Practicing Kindness

Good morning! I hope you enjoyed your holiday.

This month we’re talking about kindness. Do you find it hard to be kind to others?

You know, the person who cut you off when driving to work. The waitress who brought you the wrong order. The lady in the checkout with 100 coupons! The friend who uses and abuses your friendship. That child who can’t seem to get it right. The spouse who continually makes bad choices. I could go on and on. Just add your pet peeve to the list.

Now before you think I’m suggesting that we never defend ourselves or our beliefs, let me clarify. I’m talking about common courtesy that we were taught as children. The kindness we learned about while sitting on a pew or at a school desk.

Charity suffereth long, and is kind; charity envieth not; charity vaunteth not itself, is not puffed up. 1 Corinthians 13:4 KJV

Love is longsuffering. Love doesn’t fly off the handle.

Love is kind, filled with compassion.

Love doesn’t envy another.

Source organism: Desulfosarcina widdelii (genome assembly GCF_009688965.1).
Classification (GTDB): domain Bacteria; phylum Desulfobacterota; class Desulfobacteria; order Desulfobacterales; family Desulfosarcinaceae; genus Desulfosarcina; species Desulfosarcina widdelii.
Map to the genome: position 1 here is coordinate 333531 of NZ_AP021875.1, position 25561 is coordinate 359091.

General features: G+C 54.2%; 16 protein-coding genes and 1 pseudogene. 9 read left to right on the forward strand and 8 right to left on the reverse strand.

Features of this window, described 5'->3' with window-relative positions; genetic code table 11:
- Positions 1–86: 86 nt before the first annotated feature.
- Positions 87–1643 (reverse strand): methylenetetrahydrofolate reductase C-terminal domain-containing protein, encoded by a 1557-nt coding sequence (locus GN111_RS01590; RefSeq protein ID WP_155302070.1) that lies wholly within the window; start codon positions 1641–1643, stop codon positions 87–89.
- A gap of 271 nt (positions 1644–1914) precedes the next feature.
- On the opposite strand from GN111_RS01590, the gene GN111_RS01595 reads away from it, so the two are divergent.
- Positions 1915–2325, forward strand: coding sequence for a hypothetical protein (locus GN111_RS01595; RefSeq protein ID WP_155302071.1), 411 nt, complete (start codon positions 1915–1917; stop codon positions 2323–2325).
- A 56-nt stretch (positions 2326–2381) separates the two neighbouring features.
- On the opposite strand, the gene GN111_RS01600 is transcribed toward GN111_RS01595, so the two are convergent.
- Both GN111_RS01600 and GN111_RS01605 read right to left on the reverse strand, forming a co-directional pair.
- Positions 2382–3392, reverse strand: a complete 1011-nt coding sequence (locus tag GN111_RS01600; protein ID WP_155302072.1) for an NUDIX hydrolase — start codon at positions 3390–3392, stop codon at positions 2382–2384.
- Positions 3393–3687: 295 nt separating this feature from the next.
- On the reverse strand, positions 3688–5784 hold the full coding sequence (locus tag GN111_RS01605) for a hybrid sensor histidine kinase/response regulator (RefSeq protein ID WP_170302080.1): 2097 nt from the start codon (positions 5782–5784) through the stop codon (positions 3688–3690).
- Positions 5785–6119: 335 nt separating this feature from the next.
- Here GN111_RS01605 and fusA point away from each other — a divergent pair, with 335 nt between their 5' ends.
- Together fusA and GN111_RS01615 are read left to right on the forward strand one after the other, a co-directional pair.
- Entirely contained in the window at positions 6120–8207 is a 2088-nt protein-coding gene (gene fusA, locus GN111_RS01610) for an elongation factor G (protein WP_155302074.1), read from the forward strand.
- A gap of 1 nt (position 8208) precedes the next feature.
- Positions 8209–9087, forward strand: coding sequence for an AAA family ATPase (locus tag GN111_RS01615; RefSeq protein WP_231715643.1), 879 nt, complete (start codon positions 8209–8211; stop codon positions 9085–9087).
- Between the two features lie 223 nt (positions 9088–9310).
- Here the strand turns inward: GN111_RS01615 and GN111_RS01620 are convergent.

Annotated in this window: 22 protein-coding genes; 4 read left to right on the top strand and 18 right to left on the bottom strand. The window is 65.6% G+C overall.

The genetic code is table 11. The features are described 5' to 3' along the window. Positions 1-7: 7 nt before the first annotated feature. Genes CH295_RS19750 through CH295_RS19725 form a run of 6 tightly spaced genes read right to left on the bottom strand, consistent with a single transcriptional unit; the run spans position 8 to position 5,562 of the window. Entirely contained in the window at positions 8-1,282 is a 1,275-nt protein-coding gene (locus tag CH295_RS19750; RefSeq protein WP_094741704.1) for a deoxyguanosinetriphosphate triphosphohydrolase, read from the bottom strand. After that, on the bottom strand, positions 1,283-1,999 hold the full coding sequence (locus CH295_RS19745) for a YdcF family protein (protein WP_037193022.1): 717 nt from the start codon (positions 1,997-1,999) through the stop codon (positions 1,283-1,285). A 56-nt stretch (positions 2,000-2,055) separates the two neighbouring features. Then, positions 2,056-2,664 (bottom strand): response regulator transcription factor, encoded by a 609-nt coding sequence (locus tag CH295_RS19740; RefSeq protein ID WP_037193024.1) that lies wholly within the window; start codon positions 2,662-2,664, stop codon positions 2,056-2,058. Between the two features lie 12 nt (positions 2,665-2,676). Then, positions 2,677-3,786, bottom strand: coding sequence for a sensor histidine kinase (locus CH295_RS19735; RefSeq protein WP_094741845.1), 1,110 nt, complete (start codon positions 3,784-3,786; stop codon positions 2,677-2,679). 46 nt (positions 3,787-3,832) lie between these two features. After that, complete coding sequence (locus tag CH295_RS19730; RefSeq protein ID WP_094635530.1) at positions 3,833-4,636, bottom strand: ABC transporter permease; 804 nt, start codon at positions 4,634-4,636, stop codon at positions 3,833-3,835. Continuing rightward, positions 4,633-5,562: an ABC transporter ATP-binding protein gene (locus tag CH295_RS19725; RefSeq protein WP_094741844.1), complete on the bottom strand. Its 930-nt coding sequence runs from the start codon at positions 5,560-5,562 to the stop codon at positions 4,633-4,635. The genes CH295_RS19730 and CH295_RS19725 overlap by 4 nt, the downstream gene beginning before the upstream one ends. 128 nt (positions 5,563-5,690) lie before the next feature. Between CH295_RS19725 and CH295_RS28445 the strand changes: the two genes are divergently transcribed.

Love doesn’t boast. Love is humble.

Love is not proud or self-centered.

Kindness is…

Webster defines kindness as being kind.

Synonyms for kind include compassionate, considerate, courteous, and friendly.

I don’t know about you, but I think the world could use a lot more kindness. And a lot less speaking every thought that pops into our heads. Imagine what the world would be like if, when we did speak, our words were laced with compassion and humility and a little less pride. When we treat others as we like to be treated every moment of the day, kindness becomes a lifestyle and not just a random act.

 

Rambo 2-1 Seneca 2

This is Rambo. He belongs to my niece. He is a barrel racer. I love taking pictures of him.

Seneca’s statement suggests it would be better if we were unable to speak rather than say the things we often say.

It has been stated that we can say the right thing the wrong way and still be wrong. Hmm… Yes, in the span of our lives we will have to say hard things, but the spirit in which the message is delivered will speak louder and remain longer than the words spoken.

I don’t know about you, but I have room for improvement. The good news is our Father, through the Son’s work at Calvary and the gift of His Spirit, has given us power to overcome. We don’t have to remain the same. We can change. Isn’t that marvelous?

May we all become kinder in our relationship with others.

Click to Tweet: When I think over what I have said, I envy dumb people. Lucius Annaeus Seneca

Reflection

Have you ever wished you’d remained silent in certain situations?